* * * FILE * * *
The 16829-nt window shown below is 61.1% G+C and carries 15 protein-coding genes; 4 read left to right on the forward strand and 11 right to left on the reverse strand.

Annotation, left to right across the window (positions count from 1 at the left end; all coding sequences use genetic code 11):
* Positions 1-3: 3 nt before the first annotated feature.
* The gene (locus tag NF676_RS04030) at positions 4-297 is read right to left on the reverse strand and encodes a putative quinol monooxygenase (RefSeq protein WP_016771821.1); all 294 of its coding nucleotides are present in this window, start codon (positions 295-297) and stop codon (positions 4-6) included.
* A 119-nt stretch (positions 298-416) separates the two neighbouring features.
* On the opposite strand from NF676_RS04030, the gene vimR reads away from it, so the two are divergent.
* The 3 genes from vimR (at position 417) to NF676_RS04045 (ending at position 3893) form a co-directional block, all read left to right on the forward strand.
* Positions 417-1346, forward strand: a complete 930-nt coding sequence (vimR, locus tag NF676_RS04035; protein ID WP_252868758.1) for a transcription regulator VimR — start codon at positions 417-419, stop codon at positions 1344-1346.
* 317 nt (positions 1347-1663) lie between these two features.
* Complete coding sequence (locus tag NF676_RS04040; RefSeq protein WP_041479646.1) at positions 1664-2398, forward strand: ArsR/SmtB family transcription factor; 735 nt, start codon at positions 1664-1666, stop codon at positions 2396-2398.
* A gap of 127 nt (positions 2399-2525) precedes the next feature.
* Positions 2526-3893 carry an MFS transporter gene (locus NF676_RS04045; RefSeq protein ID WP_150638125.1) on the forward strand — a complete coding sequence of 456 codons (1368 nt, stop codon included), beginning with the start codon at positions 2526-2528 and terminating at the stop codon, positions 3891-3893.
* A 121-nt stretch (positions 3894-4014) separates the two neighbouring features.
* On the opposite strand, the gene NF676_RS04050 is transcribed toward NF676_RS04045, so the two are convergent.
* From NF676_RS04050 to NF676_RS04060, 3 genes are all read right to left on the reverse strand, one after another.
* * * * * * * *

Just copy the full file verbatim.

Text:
The 16829-nt window shown below is 61.1% G+C and carries 15 protein-coding genes; 4 read left to right on the forward strand and 11 right to left on the reverse strand.

Annotation, left to right across the window (positions count from 1 at the left end; all coding sequences use genetic code 11):
* Positions 1-3: 3 nt before the first annotated feature.
* The gene (locus tag NF676_RS04030) at positions 4-297 is read right to left on the reverse strand and encodes a putative quinol monooxygenase (RefSeq protein WP_016771821.1); all 294 of its coding nucleotides are present in this window, start codon (positions 295-297) and stop codon (positions 4-6) included.
* A 119-nt stretch (positions 298-416) separates the two neighbouring features.
* On the opposite strand from NF676_RS04030, the gene vimR reads away from it, so the two are divergent.
* The 3 genes from vimR (at position 417) to NF676_RS04045 (ending at position 3893) form a co-directional block, all read left to right on the forward strand.
* Positions 417-1346, forward strand: a complete 930-nt coding sequence (vimR, locus tag NF676_RS04035; protein ID WP_252868758.1) for a transcription regulator VimR — start codon at positions 417-419, stop codon at positions 1344-1346.
* 317 nt (positions 1347-1663) lie between these two features.
* Complete coding sequence (locus tag NF676_RS04040; RefSeq protein WP_041479646.1) at positions 1664-2398, forward strand: ArsR/SmtB family transcription factor; 735 nt, start codon at positions 1664-1666, stop codon at positions 2396-2398.
* A gap of 127 nt (positions 2399-2525) precedes the next feature.
* Positions 2526-3893 carry an MFS transporter gene (locus NF676_RS04045; RefSeq protein ID WP_150638125.1) on the forward strand — a complete coding sequence of 456 codons (1368 nt, stop codon included), beginning with the start codon at positions 2526-2528 and terminating at the stop codon, positions 3891-3893.
* A 121-nt stretch (positions 3894-4014) separates the two neighbouring features.
* On the opposite strand, the gene NF676_RS04050 is transcribed toward NF676_RS04045, so the two are convergent.
* From NF676_RS04050 to NF676_RS04060, 3 genes are all read right to left on the reverse strand, one after another.